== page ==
2. ECB has also called for governments with fiscal space to act in an effective and timely manner, given the weakening economic outlook and the continued prominence of downside risks. This is an interesting follow-up of Jackson Hole when Fed chair Jerome Powell stated that while monetary policy can help stimulate consumer spending and business investment, it "cannot provide a settled rulebook for international trade". In short, ECB is the second major central bank which is voicing that monetary policy is not the answer for every macro challenge.

Also read: Message from Jackson Hole: Time is running out for US and China

Fading global risks

Taking a step back from the ECB meet, the global risk barometer appears to be easing. Global equity indices (S&P 500, FTSE 100, Shanghai Composite) are up 4-6 percent in the past three weeks. The US 10-year yield has climbed from the levels 0f 1.45 percent – last seen around Brexit referendum day in 2016 – to 1.75 percent.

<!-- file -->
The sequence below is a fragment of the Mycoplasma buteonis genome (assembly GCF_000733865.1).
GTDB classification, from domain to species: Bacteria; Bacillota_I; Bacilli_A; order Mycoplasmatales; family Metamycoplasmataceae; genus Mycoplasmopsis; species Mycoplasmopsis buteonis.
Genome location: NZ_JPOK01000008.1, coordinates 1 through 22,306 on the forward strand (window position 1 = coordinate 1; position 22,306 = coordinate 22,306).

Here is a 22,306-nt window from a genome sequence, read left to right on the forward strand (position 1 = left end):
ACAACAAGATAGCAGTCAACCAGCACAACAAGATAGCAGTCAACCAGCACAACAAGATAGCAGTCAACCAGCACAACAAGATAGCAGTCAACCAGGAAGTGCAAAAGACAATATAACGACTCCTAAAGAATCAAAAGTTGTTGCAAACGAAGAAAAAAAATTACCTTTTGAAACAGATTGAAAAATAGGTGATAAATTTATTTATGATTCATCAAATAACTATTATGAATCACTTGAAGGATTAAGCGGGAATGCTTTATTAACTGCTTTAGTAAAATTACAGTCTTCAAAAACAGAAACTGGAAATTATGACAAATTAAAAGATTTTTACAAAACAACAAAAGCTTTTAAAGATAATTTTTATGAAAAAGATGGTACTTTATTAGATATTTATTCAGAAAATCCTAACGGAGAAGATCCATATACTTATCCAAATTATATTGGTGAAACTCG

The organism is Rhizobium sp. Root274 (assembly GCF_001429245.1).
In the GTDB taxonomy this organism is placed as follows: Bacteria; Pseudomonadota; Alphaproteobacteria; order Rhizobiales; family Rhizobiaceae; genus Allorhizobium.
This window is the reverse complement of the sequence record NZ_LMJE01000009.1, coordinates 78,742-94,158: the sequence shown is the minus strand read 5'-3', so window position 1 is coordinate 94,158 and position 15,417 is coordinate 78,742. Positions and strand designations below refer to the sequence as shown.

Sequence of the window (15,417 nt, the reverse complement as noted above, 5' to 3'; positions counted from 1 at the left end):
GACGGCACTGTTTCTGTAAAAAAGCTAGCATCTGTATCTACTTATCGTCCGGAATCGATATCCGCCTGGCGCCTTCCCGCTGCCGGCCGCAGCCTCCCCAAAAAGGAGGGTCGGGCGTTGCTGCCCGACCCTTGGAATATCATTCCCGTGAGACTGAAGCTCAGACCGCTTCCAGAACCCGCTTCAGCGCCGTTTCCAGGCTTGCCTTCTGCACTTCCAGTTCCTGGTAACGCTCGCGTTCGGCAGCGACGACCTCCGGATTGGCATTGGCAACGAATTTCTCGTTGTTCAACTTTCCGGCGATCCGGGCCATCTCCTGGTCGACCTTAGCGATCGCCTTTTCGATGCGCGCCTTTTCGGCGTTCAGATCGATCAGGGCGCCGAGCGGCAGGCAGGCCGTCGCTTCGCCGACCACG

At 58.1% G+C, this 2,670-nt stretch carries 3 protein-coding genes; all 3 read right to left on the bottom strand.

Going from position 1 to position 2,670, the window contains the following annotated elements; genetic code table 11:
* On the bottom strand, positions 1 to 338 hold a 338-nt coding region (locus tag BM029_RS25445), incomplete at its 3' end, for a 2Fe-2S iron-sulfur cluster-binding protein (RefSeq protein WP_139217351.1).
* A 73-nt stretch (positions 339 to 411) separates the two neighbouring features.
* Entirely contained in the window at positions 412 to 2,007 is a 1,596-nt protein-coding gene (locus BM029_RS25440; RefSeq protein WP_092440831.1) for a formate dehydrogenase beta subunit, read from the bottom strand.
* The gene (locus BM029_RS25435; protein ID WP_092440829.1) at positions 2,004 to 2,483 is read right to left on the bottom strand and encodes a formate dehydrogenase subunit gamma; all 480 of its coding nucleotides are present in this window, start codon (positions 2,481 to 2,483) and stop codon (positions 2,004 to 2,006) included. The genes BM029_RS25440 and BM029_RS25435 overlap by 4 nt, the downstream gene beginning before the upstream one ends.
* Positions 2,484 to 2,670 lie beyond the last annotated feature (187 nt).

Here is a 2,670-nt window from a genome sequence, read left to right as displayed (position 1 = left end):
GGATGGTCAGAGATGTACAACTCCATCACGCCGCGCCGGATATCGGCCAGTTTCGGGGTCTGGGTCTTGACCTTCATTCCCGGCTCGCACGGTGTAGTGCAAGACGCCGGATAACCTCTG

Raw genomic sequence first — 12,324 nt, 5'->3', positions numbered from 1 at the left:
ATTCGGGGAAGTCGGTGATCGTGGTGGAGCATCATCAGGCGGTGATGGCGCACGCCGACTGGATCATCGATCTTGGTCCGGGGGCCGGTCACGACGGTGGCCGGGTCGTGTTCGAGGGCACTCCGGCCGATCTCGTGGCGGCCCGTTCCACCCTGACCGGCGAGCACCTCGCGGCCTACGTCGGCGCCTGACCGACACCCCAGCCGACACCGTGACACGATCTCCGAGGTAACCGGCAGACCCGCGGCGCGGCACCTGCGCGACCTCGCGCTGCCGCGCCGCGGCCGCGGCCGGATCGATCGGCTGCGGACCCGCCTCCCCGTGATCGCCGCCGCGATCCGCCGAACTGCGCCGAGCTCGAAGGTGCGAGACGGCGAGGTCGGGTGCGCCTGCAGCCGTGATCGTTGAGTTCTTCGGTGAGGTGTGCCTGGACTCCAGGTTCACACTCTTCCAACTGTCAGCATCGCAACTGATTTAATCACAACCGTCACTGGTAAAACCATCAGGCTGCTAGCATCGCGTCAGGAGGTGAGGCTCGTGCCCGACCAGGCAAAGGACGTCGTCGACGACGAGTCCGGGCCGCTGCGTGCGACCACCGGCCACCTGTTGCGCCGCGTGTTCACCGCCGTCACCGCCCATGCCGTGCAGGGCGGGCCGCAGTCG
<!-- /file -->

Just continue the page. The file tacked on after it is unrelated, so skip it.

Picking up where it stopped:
There is a bit of yield curve steepening as well as implied from the US treasury 10-year and 5-year yield trajectories. A global financial market rebound is a reflection of improvement in various geopolitical risk scenarios. Moving beyond escalation of trade war in July-August, trade talks between China and the US are set to resume in October. China's move to exempt a few American products from additional tariffs and the 15-day delay in imposition of tariff from the US have helped in easing tensions.

The Hong Kong crisis has cooled, following the withdrawal of the controversial extradition bill, although protests continue as a few political demands from protesters remain.